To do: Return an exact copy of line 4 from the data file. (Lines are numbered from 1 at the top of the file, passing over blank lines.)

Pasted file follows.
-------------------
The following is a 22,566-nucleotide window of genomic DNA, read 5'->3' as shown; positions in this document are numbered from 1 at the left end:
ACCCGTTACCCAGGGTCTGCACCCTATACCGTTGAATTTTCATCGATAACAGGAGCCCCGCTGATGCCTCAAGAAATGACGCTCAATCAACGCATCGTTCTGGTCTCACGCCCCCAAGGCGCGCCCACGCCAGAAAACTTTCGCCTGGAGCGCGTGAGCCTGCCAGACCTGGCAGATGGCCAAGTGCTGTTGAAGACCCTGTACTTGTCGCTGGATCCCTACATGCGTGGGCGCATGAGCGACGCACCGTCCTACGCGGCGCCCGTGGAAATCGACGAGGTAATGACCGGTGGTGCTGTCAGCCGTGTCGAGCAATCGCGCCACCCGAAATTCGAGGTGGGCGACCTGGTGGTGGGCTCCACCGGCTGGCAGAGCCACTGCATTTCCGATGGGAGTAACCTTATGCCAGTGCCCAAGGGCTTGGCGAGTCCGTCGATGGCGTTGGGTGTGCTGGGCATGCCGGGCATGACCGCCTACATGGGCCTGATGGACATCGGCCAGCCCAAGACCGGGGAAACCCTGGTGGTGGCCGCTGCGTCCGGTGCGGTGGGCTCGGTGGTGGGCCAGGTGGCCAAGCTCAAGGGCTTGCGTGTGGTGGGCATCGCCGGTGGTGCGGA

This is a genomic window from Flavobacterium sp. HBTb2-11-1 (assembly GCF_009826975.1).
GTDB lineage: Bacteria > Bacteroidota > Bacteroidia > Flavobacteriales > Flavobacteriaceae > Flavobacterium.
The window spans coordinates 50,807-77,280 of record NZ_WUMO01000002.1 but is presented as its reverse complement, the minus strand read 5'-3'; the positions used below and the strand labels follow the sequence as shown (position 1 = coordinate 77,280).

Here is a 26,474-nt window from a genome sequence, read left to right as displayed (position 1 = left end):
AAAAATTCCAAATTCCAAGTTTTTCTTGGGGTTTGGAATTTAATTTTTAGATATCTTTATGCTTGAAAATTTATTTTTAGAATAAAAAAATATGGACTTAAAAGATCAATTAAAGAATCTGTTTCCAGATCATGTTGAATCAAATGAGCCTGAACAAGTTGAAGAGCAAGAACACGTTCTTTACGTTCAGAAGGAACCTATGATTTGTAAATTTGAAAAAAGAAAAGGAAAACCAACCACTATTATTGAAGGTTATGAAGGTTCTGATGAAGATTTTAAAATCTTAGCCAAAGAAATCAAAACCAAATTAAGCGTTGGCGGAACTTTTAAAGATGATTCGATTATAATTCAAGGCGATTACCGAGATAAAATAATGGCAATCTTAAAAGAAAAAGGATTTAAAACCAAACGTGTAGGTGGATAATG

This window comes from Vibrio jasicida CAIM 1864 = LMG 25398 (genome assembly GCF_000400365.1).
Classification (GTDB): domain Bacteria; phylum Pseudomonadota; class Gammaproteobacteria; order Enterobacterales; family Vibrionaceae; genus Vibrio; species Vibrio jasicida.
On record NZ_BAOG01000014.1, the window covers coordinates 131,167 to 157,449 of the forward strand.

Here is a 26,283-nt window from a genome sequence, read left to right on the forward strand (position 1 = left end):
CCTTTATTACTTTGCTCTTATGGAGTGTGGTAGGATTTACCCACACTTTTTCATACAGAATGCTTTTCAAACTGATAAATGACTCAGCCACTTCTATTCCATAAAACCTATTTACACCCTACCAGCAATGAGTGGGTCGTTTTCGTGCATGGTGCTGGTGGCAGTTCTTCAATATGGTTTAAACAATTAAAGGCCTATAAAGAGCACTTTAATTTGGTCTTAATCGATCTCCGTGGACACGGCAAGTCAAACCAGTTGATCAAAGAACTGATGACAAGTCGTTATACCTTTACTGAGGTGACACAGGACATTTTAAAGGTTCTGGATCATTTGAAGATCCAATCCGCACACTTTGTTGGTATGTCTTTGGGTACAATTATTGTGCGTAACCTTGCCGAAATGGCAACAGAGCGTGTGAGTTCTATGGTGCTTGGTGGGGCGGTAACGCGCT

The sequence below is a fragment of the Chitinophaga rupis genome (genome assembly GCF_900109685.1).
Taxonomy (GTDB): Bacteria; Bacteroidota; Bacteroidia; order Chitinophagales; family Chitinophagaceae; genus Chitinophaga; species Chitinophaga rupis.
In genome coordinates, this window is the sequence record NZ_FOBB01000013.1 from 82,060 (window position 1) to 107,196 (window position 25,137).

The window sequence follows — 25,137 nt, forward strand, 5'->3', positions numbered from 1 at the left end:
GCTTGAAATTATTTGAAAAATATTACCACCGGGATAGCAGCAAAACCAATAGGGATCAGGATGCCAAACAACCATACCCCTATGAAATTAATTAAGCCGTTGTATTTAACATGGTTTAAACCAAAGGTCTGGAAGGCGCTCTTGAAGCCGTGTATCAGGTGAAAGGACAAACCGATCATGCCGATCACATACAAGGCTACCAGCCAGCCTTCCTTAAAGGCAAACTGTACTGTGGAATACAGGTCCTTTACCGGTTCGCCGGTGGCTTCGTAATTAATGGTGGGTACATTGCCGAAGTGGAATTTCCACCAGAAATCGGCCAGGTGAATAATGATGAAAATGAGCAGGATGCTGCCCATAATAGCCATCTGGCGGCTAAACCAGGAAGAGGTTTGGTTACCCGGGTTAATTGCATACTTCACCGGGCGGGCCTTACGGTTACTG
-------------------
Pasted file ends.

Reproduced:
GTDB lineage: Bacteria > Bacteroidota > Bacteroidia > Flavobacteriales > Flavobacteriaceae > Flavobacterium.